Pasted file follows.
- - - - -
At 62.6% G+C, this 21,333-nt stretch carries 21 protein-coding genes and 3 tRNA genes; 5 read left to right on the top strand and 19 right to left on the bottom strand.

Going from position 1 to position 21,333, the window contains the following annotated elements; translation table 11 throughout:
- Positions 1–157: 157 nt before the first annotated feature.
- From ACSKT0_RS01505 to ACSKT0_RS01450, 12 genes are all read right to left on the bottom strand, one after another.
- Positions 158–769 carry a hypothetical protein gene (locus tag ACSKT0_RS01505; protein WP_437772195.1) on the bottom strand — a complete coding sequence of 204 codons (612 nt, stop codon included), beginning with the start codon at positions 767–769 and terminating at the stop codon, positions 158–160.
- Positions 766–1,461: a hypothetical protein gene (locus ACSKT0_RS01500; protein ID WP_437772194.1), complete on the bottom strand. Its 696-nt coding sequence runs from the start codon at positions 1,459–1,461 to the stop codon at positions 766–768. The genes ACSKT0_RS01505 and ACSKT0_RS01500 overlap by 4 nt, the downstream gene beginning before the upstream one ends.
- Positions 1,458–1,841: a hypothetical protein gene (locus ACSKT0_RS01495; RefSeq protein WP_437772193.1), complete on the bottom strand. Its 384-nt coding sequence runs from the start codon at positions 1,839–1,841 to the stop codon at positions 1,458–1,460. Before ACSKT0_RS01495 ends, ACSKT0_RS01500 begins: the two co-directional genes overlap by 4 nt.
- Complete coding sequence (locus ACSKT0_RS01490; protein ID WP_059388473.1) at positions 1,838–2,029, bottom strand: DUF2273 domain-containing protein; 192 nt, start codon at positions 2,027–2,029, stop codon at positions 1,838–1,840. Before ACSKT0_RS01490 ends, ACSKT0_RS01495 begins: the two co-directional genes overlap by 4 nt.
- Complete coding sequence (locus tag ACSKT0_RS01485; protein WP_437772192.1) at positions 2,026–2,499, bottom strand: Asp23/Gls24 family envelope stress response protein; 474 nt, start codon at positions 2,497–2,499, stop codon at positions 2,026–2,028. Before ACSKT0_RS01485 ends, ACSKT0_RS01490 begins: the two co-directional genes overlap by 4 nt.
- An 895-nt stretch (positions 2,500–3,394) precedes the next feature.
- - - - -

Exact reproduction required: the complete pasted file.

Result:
At 62.6% G+C, this 21,333-nt stretch carries 21 protein-coding genes and 3 tRNA genes; 5 read left to right on the top strand and 19 right to left on the bottom strand.

Going from position 1 to position 21,333, the window contains the following annotated elements; translation table 11 throughout:
- Positions 1–157: 157 nt before the first annotated feature.
- From ACSKT0_RS01505 to ACSKT0_RS01450, 12 genes are all read right to left on the bottom strand, one after another.
- Positions 158–769 carry a hypothetical protein gene (locus tag ACSKT0_RS01505; protein WP_437772195.1) on the bottom strand — a complete coding sequence of 204 codons (612 nt, stop codon included), beginning with the start codon at positions 767–769 and terminating at the stop codon, positions 158–160.
- Positions 766–1,461: a hypothetical protein gene (locus ACSKT0_RS01500; protein ID WP_437772194.1), complete on the bottom strand. Its 696-nt coding sequence runs from the start codon at positions 1,459–1,461 to the stop codon at positions 766–768. The genes ACSKT0_RS01505 and ACSKT0_RS01500 overlap by 4 nt, the downstream gene beginning before the upstream one ends.
- Positions 1,458–1,841: a hypothetical protein gene (locus ACSKT0_RS01495; RefSeq protein WP_437772193.1), complete on the bottom strand. Its 384-nt coding sequence runs from the start codon at positions 1,839–1,841 to the stop codon at positions 1,458–1,460. Before ACSKT0_RS01495 ends, ACSKT0_RS01500 begins: the two co-directional genes overlap by 4 nt.
- Complete coding sequence (locus ACSKT0_RS01490; protein ID WP_059388473.1) at positions 1,838–2,029, bottom strand: DUF2273 domain-containing protein; 192 nt, start codon at positions 2,027–2,029, stop codon at positions 1,838–1,840. Before ACSKT0_RS01490 ends, ACSKT0_RS01495 begins: the two co-directional genes overlap by 4 nt.
- Complete coding sequence (locus tag ACSKT0_RS01485; protein WP_437772192.1) at positions 2,026–2,499, bottom strand: Asp23/Gls24 family envelope stress response protein; 474 nt, start codon at positions 2,497–2,499, stop codon at positions 2,026–2,028. Before ACSKT0_RS01485 ends, ACSKT0_RS01490 begins: the two co-directional genes overlap by 4 nt.
- An 895-nt stretch (positions 2,500–3,394) precedes the next feature.